Awesome, I know. Heating up birch bark produces this dark, sticky substance that can be used as an adhesive, and also can be chewed like chewing gum. It apparently has some antiseptic properties. No one has told me yet what it tastes like, I guess I’ll have to try it for myself sometime.
That lump was thrown away 5700 years ago, after someone had been chewing on it for a while. What’s cool is that lots of DNA was extracted from it, and we know a bit about the person who’d been using it.
We successfully extracted and sequenced ancient DNA from a 5700-year-old piece of chewed birch pitch from southern Denmark. In addition to a complete ancient human genome (2.3×) and mitogenome (91×), we recovered plant and animal DNA, as well as microbial DNA from several oral taxa. Analysis of the human reads revealed that the individual whose genome we recovered was female and that she likely had dark skin, dark brown hair and blue eyes. This combination of physical traits has been previously noted in other European hunter-gatherers, suggesting that this phenotype was widespread in Mesolithic Europe and that the adaptive spread of light skin pigmentation in European populations only occurred later in prehistory. We also find that she had the alleles associated with lactase non-persistence, which fits with the notion that lactase persistence in adults only evolved fairly recently in Europe, after the introduction of dairy farming with the Neolithic revolution.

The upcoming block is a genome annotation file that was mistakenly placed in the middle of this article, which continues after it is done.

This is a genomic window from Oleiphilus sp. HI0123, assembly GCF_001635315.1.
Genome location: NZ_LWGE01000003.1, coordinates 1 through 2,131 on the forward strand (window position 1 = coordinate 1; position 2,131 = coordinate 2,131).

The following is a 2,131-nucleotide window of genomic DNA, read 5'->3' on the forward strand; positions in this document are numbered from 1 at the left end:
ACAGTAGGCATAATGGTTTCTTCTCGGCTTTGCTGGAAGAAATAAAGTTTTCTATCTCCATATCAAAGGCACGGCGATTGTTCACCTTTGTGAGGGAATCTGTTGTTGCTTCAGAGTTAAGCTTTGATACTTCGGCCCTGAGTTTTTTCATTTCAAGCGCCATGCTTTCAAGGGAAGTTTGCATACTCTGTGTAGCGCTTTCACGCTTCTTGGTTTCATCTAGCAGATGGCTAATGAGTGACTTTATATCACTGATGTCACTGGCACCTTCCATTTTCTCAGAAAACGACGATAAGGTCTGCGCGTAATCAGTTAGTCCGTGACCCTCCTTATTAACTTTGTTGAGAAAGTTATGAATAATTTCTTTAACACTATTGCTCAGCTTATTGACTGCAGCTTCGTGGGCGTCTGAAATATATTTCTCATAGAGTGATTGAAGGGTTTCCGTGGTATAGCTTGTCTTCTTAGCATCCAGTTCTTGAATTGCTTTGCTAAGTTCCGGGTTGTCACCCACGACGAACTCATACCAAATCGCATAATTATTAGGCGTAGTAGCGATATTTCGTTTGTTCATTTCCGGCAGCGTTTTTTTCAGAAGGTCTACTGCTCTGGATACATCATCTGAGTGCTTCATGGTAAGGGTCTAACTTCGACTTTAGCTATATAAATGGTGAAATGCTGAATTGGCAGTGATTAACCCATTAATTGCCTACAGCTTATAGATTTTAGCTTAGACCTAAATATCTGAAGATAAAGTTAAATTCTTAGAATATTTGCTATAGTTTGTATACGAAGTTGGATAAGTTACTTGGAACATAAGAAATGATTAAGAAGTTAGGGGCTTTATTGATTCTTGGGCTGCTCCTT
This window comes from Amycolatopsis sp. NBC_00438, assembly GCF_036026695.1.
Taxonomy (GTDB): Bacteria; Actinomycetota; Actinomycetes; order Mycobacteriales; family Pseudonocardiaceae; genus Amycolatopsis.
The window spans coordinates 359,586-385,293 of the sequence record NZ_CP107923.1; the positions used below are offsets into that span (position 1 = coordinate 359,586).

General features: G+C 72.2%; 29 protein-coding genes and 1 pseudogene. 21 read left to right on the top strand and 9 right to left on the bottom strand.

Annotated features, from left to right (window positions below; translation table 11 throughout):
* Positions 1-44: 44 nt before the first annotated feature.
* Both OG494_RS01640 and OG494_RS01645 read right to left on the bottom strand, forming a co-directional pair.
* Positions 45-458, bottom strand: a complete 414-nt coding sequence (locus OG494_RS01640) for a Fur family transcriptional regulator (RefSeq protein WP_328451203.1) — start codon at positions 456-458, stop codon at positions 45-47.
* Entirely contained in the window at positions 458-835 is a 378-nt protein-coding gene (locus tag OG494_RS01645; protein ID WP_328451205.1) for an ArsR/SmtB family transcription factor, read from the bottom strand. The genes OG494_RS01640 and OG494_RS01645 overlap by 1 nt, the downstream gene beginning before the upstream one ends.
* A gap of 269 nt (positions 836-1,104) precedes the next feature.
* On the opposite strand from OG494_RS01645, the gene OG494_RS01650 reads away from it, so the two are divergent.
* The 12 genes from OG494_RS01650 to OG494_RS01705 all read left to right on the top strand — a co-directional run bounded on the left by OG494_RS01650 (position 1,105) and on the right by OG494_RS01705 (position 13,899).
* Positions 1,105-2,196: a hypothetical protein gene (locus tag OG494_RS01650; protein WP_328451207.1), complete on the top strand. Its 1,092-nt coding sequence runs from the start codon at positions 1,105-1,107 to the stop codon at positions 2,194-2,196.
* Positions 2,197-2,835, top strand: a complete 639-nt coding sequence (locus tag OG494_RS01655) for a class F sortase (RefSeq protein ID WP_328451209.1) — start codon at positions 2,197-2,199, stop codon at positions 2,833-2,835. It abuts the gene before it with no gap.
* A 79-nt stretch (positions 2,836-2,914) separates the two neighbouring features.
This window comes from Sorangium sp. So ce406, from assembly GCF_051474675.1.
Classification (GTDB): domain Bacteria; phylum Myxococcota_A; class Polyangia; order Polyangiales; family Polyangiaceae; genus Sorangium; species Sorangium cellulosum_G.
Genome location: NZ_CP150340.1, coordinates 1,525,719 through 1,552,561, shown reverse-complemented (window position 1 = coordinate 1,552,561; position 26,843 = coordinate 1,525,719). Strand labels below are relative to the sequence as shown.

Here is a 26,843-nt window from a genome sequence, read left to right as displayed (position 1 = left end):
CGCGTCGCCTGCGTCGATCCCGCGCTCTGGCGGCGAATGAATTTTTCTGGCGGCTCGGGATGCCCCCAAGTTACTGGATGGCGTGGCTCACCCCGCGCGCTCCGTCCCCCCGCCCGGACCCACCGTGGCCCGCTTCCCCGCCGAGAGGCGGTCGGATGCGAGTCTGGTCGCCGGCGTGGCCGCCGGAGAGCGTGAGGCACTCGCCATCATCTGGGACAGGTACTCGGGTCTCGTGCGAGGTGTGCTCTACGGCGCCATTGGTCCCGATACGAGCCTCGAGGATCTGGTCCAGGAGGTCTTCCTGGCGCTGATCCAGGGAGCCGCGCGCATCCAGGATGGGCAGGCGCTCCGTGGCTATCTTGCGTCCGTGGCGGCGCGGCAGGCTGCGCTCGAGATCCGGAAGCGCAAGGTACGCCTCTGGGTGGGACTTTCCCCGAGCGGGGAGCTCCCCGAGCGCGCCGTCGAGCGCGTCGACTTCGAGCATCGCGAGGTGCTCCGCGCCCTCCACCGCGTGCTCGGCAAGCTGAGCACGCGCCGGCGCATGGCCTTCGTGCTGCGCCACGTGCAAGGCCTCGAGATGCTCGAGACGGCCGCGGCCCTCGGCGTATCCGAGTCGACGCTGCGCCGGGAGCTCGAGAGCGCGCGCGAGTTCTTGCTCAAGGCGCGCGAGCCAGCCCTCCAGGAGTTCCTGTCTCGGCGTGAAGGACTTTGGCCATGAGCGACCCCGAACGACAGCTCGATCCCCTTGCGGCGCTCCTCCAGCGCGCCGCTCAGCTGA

We also know that she had duck for dinner and had been snacking on hazelnuts. She carried the Epstein-Barr virus, so she’d probably had mononucleosis at some time in her life. She probably wasn’t a farmer, but was a member of a known hunter-gatherer population in central Europe, which fits with her diet of wild game and foraged nuts. Her descendants would eventually migrate north to colonize central Scandinavia, and intermingle with other hunter-gatherers migrating from the east.
Oddly, most of the popular press reports I’m seeing on this story call the gum-chewer a girl. I don’t know why, maybe it’s based on this reconstruction, but I don’t see any evidence in the paper to characterize her age — she could have been the Svyltholm Old Lady, for all we know.
I don’t chew gum, but maybe I should start, just to leave some trace of me to be found in 7000 AD. Now I just have to figure out where to leave my wads of gum to maximize their odds of being found…
Jensen, T.Z.T., Niemann, J., Iversen, K.H. et al. A 5700 year-old human genome and oral microbiome from chewed birch pitch. Nat Commun 10, 5520 (2019) doi:10.1038/s41467-019-13549-9